The diversity and politics of trade unions' responses to minority ethnic and migrant workers: the context of the UK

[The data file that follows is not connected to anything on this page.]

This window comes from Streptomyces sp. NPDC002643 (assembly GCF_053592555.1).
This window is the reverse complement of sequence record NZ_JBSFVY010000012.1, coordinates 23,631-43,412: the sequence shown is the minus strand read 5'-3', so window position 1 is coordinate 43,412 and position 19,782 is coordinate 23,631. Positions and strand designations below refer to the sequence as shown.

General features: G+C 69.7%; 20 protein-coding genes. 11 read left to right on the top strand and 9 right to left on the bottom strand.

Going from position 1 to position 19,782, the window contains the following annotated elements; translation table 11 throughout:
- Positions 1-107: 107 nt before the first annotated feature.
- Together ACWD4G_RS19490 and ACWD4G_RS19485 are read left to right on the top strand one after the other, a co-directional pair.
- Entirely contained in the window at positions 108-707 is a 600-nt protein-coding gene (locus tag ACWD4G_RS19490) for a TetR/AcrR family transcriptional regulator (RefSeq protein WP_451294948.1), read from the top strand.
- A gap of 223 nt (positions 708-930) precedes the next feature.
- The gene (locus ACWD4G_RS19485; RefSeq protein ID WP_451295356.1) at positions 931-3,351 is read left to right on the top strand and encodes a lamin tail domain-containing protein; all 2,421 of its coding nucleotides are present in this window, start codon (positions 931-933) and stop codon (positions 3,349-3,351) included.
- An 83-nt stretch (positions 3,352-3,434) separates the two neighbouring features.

"The article first argues that there is a range of approaches and models developed in relation to the question of representing ethnic minorities and migrants when it comes to trade union strategies. There is no single model. Instead, there is a variety of approaches and politics, just as there are with a `traditionally established workforce'. Second, this study finds that the understanding of ethnic minority needs varies and the politics of this must be central to any discussion, as one cannot read off assumptions about the issue from formal union strategies, traditional practices and established customs in relation to regulation. In effect, there is a politics of trade union responses and there is diversity in the way the `problem' is read and understood. Third, the article argues that the issue of minority ethnic workers raises questions of trade union identity and purpose. This points to much deeper issues related to the role of regulation and strategies of inclusion — and the extent to which they cohere. It also raises the issue of the configuration of strategies of social inclusion and on occasions how strategies ignore the broader issue of participation of those they seek to represent. To this extent the article is not exclusively about inclusion and exclusion — but about the politics and contradictory dynamics of inclusion."